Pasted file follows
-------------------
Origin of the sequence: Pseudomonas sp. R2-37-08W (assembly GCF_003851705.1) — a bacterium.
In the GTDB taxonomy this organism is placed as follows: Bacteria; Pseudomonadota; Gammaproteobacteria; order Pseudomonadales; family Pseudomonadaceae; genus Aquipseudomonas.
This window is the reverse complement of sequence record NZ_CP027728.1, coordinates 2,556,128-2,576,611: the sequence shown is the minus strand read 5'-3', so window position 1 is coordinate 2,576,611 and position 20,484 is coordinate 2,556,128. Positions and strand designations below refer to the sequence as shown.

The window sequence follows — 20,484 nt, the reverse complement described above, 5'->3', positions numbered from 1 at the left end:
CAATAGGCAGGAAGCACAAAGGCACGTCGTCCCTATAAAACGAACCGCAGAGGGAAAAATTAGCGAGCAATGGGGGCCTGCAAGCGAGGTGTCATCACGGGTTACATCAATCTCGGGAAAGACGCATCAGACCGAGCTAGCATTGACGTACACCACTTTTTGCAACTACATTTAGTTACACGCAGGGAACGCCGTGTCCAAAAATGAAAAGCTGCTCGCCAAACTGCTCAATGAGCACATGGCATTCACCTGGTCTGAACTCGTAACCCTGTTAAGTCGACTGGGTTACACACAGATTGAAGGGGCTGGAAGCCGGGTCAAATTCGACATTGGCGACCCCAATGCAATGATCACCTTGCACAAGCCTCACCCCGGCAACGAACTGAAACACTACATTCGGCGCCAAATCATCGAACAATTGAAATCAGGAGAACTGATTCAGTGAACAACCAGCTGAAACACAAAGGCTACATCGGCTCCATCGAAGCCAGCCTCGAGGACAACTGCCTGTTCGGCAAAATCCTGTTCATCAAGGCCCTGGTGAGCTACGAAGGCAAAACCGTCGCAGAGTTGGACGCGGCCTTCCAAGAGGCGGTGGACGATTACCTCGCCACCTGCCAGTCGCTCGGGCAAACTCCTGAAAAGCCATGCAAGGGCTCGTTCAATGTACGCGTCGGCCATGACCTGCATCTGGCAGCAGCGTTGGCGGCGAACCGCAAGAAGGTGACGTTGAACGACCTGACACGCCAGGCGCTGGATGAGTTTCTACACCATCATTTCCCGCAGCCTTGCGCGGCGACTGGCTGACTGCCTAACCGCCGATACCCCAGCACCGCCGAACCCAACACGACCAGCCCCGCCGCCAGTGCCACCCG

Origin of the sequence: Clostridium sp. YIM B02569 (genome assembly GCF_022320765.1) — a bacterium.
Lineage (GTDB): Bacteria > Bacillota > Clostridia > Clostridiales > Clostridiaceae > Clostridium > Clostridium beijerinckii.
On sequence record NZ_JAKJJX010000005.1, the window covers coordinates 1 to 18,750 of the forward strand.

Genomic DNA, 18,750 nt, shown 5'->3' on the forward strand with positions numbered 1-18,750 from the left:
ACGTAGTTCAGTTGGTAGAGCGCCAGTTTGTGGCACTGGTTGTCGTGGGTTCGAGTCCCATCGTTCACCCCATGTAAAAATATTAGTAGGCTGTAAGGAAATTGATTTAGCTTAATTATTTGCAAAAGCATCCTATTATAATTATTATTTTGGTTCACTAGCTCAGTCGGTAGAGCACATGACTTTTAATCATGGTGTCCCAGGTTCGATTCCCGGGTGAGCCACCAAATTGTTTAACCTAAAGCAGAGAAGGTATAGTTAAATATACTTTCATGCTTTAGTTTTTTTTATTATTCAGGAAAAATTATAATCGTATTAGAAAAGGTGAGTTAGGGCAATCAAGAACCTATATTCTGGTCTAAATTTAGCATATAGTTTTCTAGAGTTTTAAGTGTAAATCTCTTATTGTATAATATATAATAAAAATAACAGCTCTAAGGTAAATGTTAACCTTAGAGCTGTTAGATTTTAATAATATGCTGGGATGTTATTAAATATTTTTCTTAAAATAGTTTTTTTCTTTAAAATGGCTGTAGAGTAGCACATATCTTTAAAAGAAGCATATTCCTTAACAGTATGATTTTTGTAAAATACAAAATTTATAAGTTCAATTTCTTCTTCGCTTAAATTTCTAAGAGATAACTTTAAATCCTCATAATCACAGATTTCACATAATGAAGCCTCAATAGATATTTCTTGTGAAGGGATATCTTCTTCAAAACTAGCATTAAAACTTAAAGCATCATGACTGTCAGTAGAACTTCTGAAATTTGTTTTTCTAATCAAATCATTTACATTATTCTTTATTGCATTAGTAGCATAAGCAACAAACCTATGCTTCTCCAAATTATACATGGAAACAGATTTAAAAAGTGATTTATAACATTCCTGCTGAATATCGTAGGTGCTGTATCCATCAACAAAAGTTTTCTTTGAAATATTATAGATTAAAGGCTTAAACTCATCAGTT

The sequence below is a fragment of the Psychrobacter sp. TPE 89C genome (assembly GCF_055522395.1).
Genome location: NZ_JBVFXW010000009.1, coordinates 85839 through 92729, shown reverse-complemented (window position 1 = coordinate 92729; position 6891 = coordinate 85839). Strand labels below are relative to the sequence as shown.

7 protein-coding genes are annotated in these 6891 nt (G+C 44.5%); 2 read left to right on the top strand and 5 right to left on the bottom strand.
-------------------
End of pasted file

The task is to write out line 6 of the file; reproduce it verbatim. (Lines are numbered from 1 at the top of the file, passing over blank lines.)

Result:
Origin of the sequence: Clostridium sp. YIM B02569 (genome assembly GCF_022320765.1) — a bacterium.